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A nationwide study of 4,000 pregnant women is being conducted in order to determine whether delivering bigger babies before 40 weeks gestation helps to prevent serious birth complications and issues later on in life.
The number of larger babies being born in the UK has risen steadily partly due to over half of all women of childbearing age being overweight. Although the Royal College of Midwives do not have a set figure as to what a baby should weigh at birth, a baby weighing over 8lb 13oz is considered to be the tipping point between healthy and potentially problematic.
The trial which is being completed over the next three and a half years and is being funded by the National Institute for Health Research will help to establish whether the early induction of labour at 38 weeks helps reduce the chance of birth complications to those carrying larger babies.
The trial will see the 4,000 women either induced at 38 weeks or following normal care and awaiting the natural onset of labour to establish whether the number of birth complications is reduced with an earlier labour. Current evidence is inconclusive as to whether there are any benefits for the early induction of labour in these instances so the research is hoped to help inform future NHS guidelines.
One of the main birthing complications currently experienced in the delivery of larger babies is the difficulty of delivering the shoulders after the head has come out. This can cause an array of issues including Erb’s Palsy, caused by damage to nerves in the neck during birth. This can have lasting consequences including debilitating use of a baby’s arms. The delivery of larger babies also often requires intervention such as forceps, which if applied incorrectly can lead to damage and therefore the potential for a forcep claim.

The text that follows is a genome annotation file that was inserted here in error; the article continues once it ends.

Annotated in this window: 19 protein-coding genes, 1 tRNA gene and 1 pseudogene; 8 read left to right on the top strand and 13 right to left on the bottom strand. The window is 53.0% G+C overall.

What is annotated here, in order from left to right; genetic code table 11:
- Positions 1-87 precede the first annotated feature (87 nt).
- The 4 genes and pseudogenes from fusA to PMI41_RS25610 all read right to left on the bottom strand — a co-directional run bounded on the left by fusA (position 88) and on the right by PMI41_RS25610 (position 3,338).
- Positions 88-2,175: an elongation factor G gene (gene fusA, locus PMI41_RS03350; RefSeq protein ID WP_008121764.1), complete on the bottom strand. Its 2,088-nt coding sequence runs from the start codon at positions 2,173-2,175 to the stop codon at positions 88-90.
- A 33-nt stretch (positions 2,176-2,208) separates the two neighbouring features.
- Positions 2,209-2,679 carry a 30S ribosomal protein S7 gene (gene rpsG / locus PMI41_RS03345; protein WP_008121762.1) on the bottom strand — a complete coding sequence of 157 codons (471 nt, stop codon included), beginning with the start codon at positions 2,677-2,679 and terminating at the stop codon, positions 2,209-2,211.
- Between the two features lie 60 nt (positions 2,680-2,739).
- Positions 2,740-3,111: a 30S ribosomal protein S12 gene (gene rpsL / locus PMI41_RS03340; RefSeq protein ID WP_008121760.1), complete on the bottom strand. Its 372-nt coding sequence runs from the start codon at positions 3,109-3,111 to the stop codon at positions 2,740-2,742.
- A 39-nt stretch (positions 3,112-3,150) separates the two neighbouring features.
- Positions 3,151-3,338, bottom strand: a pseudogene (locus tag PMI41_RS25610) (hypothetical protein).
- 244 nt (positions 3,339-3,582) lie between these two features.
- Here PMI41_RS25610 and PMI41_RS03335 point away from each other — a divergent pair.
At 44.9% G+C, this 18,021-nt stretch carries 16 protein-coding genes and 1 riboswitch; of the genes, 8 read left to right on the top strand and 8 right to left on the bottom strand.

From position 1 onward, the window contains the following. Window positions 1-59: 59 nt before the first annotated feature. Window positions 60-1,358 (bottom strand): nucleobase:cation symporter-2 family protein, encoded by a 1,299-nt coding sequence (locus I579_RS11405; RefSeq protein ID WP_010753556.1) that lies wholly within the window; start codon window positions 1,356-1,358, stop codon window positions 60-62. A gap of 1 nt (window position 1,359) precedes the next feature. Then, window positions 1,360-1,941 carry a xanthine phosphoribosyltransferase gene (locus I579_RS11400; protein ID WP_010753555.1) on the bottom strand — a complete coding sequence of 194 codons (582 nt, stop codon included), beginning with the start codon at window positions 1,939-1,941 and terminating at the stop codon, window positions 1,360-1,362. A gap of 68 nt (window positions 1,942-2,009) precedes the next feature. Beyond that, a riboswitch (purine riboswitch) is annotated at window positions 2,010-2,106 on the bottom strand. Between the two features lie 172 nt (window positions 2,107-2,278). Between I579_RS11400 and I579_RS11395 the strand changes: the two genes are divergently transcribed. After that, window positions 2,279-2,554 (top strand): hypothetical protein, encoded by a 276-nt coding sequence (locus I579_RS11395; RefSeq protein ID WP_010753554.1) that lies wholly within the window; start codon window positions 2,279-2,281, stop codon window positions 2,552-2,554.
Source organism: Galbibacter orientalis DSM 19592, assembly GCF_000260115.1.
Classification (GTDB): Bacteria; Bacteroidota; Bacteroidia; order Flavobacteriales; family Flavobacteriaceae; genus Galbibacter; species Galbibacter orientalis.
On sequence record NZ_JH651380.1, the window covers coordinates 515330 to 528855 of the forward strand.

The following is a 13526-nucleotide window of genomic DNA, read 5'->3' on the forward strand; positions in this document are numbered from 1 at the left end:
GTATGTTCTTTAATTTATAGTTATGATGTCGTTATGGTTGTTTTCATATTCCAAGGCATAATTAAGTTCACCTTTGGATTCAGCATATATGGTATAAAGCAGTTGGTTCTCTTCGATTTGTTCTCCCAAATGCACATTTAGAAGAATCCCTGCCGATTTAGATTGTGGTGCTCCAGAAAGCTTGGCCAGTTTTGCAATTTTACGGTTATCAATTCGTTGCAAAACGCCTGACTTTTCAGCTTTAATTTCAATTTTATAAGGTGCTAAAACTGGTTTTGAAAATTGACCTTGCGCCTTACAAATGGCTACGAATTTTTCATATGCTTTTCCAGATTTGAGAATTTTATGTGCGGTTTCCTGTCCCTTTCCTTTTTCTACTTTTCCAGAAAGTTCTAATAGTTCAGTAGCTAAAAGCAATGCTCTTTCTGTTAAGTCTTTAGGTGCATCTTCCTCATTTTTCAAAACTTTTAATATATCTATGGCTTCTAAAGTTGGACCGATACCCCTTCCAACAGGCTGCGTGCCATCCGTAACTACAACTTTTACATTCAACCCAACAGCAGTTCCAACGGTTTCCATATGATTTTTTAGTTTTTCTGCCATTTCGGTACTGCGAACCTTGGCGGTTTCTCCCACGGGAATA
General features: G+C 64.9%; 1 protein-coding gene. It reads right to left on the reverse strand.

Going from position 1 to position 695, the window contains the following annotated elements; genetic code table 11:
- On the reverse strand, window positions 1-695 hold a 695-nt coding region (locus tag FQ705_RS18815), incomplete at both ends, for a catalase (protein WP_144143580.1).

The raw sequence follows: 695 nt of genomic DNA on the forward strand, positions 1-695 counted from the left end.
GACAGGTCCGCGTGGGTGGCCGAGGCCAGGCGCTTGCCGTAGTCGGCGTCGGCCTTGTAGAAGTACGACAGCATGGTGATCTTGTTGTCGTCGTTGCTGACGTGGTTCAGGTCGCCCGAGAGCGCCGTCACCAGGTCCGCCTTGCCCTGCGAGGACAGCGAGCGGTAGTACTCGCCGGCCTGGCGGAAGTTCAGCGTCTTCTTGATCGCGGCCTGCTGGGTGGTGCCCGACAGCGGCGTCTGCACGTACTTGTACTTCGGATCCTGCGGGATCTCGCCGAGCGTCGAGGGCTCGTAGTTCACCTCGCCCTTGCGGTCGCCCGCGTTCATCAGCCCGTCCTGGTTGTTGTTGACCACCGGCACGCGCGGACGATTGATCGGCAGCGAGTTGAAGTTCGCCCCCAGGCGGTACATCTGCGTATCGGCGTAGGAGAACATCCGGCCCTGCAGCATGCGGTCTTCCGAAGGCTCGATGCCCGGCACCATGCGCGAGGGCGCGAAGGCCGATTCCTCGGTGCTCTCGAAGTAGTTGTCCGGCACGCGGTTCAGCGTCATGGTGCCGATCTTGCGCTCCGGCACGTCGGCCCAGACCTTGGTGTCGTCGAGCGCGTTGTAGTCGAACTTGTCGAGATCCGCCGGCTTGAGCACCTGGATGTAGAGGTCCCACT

The study therefore has the scope to help change the current medical guidelines to ensure the safest delivery of larger babies in the future as well as minimising the potential for birth complications that occur as a direct result. The findings of the research have the potential to reduce the number of Erb’s palsy claims and midwife negligence claims by ensuring that sufficient medical guidelines are in place to ensure best practice going forward.
Karen Hillyer, Chairperson of the Erb’s Palsy Group commented:
“We are proud to support the ‘Big Baby Trial’. We currently have over 2,400 families registered as members of our organisation which illustrates how many families are affected by this condition. We are looking forward to the study and hope it will help prevent or at least minimise the effect of Erb’s Palsy on children, mums and families.”